Because Pudding Waits for No One, PMAT Live! Mini Episode: Vanilla Pudding

I know it's Friday night and I should be dancing, yeah.  But friend Jeff came over on Wednesday, and we had a Pudding Extravaganza.  The whole idea was to make a video to commemorate Butterscotch Pudding Day--September 19.  But when Jeff got here, he allowed as how he is not such a Fan of butterscotch pudding but that he Quite Enjoys a good vanilla pudding.  Being the accommodating girl that I am, I allowed as how I enjoy a good bowl of van myself and would be Delighted to teach him a quick and yummy version for an appetizer before the butterscotch main course.  He readily agreed, and thus we have a quickie episode of PMAT Live!

This is the very pudding that I make when I need a pudding snack, which is quite often.  And it takes about 7 minutes to make.  Make some; you'll never go back to the box.

Of course, I'll be sharing the butterscotch pudding video next week so you guys can get ready to celebrate, but for now please enjoy this PMAT Live! Mini all about the joys of vanilla pudding.

Intense Vanilla Pudding"And were you able to change friend Jeff's mind about butterscotch pudding?" you all ask anxiously. Well, you'll just have to tune in next week to find out. Mwah ha ha!






  1. says

    I don’t think there really is a difference, Camille. I guess it’s a toMAYto/toMAHto kind of thing.

    I’ve never tried to freeze pudding–I can’t wait that long to eat it. I shall do an experiment just for you and report back, because I am a Helper! 🙂

  2. mic says

    Thank you so much for all these fantastic videos.
    I was particularly happy to find this one, and would really like to give the pudding a try.
    The sad thing is, I still can’t nail a simple, eggless-cornstarch pudding, and was kinda hoping you might be willing to help.
    3 ingredients, give or take, too many attempts, but to no avail.
    For one thing, I don’t know what would be the right measure (in weight) of cornstarch for 1/2 cup (just a single serving) of milk.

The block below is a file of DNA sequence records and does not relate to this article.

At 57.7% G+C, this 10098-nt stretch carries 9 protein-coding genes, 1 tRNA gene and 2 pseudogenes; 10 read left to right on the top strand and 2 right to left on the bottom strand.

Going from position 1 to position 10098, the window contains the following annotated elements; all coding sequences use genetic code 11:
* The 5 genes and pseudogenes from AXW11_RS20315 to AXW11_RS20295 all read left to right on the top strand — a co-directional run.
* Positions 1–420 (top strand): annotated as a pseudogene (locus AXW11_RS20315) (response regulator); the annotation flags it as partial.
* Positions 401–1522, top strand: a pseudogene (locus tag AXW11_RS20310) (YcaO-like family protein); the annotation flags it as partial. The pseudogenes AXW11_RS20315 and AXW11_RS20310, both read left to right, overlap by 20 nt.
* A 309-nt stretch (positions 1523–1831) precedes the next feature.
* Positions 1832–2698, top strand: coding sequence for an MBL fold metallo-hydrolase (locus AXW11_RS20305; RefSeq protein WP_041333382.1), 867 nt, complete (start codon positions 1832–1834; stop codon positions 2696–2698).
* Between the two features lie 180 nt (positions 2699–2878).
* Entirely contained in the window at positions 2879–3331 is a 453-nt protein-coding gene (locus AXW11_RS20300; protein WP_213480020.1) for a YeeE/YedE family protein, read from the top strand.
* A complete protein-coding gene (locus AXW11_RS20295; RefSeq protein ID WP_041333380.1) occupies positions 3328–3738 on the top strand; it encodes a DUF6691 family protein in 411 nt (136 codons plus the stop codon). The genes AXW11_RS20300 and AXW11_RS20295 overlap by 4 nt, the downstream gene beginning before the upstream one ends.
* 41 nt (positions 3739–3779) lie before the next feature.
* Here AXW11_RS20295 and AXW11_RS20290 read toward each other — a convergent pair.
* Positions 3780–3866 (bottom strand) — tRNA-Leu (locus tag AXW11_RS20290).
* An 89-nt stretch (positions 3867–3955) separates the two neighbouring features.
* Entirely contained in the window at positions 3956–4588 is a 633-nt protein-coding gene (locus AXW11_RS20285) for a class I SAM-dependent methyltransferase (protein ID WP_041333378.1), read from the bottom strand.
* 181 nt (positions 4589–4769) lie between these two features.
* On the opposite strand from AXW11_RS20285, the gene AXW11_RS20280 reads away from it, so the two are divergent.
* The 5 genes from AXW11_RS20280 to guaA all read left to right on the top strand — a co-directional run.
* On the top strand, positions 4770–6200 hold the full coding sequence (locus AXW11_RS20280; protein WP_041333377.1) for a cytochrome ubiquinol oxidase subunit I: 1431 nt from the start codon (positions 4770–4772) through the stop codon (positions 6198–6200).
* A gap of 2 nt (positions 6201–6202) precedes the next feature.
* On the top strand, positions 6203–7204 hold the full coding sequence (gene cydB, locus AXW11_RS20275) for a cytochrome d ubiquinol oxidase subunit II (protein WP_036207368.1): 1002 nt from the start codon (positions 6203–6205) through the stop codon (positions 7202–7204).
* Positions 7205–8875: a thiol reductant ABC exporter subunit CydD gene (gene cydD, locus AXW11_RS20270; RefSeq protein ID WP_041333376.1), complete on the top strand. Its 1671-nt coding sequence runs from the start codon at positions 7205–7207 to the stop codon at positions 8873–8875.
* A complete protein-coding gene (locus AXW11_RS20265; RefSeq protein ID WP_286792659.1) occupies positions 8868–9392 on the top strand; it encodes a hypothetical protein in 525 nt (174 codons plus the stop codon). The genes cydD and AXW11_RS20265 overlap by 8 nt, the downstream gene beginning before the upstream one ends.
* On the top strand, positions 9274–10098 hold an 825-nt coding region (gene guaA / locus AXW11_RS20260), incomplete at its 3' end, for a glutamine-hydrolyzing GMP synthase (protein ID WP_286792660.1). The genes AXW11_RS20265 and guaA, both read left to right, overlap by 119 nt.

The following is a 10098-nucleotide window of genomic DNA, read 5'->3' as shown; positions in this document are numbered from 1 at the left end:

I also don’t know if I cook it too long, or not long enough.
    I let it thicken, stirring constantly, and once the bubbles start to pop, leave it for another minute or so.
    So when I take it off the heat, it still looks smooth, no visible lumps, but once it’s poured into a glass, through a strainer, small, white, nasty globules start to appear.
    It is not grainy or lumpy (been there, done that), and has no raw cornstarch flavor, I think, but the globules (last mention) are there.
    Are they the result of over- or under-cooking? too high or too low heat?

    Could you offer your advice? Would you please consider another, eggless, mini episode?
    Thank you! (and sorry about taking up so much space…)

    • says

      Glad you’re enjoying the videos and are finding them helpful! Your globule thing is a bit of a mystery. I’m guessing that your three ingredients are sugar/dairy/cornstarch. First of all, w/just 1/2 cup of milk, I’d use 1 1/2 teaspoons of cornstarch. 2 max. It could be that your wee globules are happening because you’re using too much cornstarch (but that’s just a guess). How fine is your strainer? If you don’t have a very fine one, you can line your strainer w/2-3 layers of damp cheesecloth.
      Otherwise, it sounds like your technique is sound. Just for fun, you might consider trying to make it in a double boiler, just to guard against overheating on the bottom of the pan and getting some sticking.

      I think these suggestions are helpful. Try some of them before I whip out the video camera 😉

      Good luck, and you can take up as much space as you need. 🙂


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